James D. Richardson.

A Compilation of the Messages and Papers of the Presidents Volume 6, part 2: Andrew Johnson online

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the subject of naturalization, which was signed at Brussels on the 16th
of November last.

ANDREW JOHNSON.



WASHINGTON, _January 11, 1869_.

_To the Senate of the United States_:

I transmit to the Senate, for its consideration with a view to
ratification, a convention between the United States and Belgium
concerning the rights, privileges, and immunities of consuls in the
two countries, signed at Brussels on the 5th ultimo.

ANDREW JOHNSON.



WASHINGTON, _January 11, 1869_.

_To the Senate of the United States_:

I transmit to the Senate, for its consideration with a view to
ratification, an additional article of the treaty of commerce and
navigation between the United States and Belgium of the 17th of July,
1858, which was signed at Brussels on the 20th ultimo.

ANDREW JOHNSON.



WASHINGTON, _January 12, 1869_.

_To the Senate of the United States_:

I transmit a copy of a convention between the United States and Peru,
signed at Lima on the 4th of last month, stipulating for a mixed
commission for the adjustment of claims of citizens of the two
countries. An extract from that part of the dispatch of the minister of
the United States at Lima which accompanied the copy referred to, and
which relates to it, is also transmitted. It will be seen from this
extract that it is desirable that the decision of the Senate upon
the instrument should be given as early as may be convenient. It is
consequently recommended for consideration with a view to ratification.

ANDREW JOHNSON.



WASHINGTON, D.C., _January 13, 1869_.

_To the Senate of the United States_:

I herewith lay before the Senate, for its constitutional action thereon,
a treaty concluded at Washington, D.C., August 13, 1868, between the
United States and the Nez Perce tribe of Indians, which treaty is
supplemental to and amendatory of the treaty concluded with said tribe
June 9, 1863. A communication from the Secretary of the Interior of the
12th instant, inclosing a copy of a report of the Commissioner of Indian
Affairs of the 11th instant, is also herewith transmitted.[73]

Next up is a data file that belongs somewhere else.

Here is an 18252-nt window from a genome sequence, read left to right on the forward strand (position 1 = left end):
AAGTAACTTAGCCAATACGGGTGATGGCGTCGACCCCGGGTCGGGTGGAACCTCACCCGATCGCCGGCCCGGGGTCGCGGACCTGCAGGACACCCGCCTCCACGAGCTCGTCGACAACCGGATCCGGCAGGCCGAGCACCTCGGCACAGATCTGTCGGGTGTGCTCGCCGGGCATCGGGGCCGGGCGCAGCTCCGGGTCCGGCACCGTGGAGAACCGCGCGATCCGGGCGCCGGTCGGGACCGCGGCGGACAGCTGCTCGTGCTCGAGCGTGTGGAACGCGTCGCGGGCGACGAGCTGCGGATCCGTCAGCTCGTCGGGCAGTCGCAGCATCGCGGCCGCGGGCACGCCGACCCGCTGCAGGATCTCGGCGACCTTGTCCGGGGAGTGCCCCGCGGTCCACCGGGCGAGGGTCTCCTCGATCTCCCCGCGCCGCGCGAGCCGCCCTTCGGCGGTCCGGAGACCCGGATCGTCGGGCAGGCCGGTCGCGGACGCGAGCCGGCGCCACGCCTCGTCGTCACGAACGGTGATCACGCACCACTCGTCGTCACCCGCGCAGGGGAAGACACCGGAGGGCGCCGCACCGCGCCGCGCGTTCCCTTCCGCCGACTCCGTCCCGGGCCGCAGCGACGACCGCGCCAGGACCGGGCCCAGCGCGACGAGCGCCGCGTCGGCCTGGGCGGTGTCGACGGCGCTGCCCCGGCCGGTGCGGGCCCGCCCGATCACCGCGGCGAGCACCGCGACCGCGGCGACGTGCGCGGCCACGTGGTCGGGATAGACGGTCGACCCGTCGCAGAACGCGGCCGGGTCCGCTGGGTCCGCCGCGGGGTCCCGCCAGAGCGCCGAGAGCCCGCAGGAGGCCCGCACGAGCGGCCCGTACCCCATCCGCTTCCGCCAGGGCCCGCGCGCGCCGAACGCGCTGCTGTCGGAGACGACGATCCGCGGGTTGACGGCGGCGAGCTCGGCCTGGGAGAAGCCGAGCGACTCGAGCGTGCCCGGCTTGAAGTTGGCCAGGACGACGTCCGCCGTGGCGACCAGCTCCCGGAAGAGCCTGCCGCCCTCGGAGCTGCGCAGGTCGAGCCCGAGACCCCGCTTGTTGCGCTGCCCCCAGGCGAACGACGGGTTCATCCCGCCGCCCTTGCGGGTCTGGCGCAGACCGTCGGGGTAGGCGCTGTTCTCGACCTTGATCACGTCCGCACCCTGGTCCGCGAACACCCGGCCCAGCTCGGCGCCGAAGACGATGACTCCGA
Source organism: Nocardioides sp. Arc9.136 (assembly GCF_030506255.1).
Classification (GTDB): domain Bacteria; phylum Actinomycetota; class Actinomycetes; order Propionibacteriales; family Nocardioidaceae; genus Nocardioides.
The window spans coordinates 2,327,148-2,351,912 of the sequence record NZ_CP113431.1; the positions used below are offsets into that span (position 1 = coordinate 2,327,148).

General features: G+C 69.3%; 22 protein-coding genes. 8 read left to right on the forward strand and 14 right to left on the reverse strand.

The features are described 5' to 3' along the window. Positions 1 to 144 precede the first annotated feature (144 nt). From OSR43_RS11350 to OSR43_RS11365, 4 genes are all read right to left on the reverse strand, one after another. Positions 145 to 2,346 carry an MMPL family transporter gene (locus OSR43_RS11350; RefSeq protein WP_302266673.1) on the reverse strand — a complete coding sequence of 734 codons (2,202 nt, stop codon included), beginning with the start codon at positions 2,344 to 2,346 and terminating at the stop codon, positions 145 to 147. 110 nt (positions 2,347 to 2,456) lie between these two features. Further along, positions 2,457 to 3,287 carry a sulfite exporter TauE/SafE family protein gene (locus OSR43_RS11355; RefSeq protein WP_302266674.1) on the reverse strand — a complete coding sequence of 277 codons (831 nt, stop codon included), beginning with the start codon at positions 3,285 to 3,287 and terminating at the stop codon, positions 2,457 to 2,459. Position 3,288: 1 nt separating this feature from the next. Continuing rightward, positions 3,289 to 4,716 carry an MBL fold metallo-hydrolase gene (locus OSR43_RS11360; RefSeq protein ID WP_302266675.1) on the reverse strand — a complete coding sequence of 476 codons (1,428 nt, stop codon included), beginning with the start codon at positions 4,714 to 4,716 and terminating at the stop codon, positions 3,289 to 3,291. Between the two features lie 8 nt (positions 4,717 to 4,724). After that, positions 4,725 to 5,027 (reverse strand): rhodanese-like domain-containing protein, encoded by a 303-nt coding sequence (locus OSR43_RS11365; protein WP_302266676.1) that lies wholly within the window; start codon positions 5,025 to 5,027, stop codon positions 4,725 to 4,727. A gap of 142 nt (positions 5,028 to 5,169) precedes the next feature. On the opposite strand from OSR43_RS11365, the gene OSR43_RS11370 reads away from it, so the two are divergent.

ANDREW JOHNSON.

[Footnote 73: Note by the Executive Clerk of the Senate. - "The
communication from the Secretary of the Interior and this report of the
Commissioner of Indian Affairs did not accompany the above communication
from the president."]



WASHINGTON, _January 14, 1869_.

_To the Senate of the United States_:

I transmit herewith a report from the Secretary of War, together with
the original papers accompanying the same, submitted in compliance
with the resolution of the Senate of the 5th instant, requesting such
information as is furnished by the files of the War Department in
relation to the erection of fortifications at Lawrence, Kans., in 1864
and 1865.

ANDREW JOHNSON.



WASHINGTON, _January 15, 1869_.

_To the Senate of the United States_:

I transmit, for the opinion of the Senate as to the expediency of
concluding a convention based thereupon, a protocol, signed at London on
the 9th of October last, for regulating the citizenship of citizens of
the United States who have emigrated or who may emigrate from the United
States to the British dominions, and of British subjects who have
emigrated or who may emigrate from the British dominions to the United
States of America.

ANDREW JOHNSON.



WASHINGTON, _January 15, 1869_.

_To the Senate of the United States_:

I transmit to the Senate, for consideration with a view to its
ratification, a copy of a treaty between the United States and Great
Britain, signed yesterday at London, providing for the reference to an
arbiter of the question of difference between the United States and
Great Britain concerning the northwest line of water boundary between
the United States and the British possessions in North America. It is
expected that the original of the convention will be forwarded by the
steamer which leaves Liverpool to-morrow. Circumstances, however, to
which it is unnecessary to advert, in my judgment make it advisable to
communicate to the Senate the copy referred to in advance of the arrival
of the original instrument.

ANDREW JOHNSON.



WASHINGTON, _January 15, 1869_.

_To the Senate of the United States_:

I transmit to the Senate, for consideration with a view of its
ratification, a copy of a convention between the United States and
Great Britain, signed yesterday at London, providing for the adjustment
of all outstanding claims of the citizens and subjects of the parties,
respectively. It is expected that the original of the convention
will be forwarded by the steamer which leaves Liverpool to-morrow.
Circumstances, however, to which it is unnecessary to advert, in my
judgment make it advisable to communicate to the Senate the copy
referred to in advance of the arrival of the original instrument.

ANDREW JOHNSON.



WASHINGTON, D.C., _January 18, 1869_.

_To the Senate of the United States_:

The resolution adopted on the 5th instant, requesting the President "to
transmit to the Senate a copy of any proclamation of amnesty made by him
since the last adjournment of Congress, and also to communicate to the
Senate by what authority of law the same was made," has been received.

I accordingly transmit herewith a copy of a proclamation dated the 25th
day of December last. The authority of law by which it was made is set
forth in the proclamation itself, which expressly affirms that it was
issued "by virtue of the power and authority in me vested by the
Constitution, and in the name of the sovereign people of the United
States," and proclaims and declares "unconditionally and without
reservation, to all and to every person who, directly or indirectly,
participated in the late insurrection or rebellion, a full pardon and
amnesty for the offense of treason against the United States, or of
adhering to their enemies during the late civil war, with restoration of
all rights, privileges, and immunities under the Constitution and the
laws which have been made in pursuance thereof."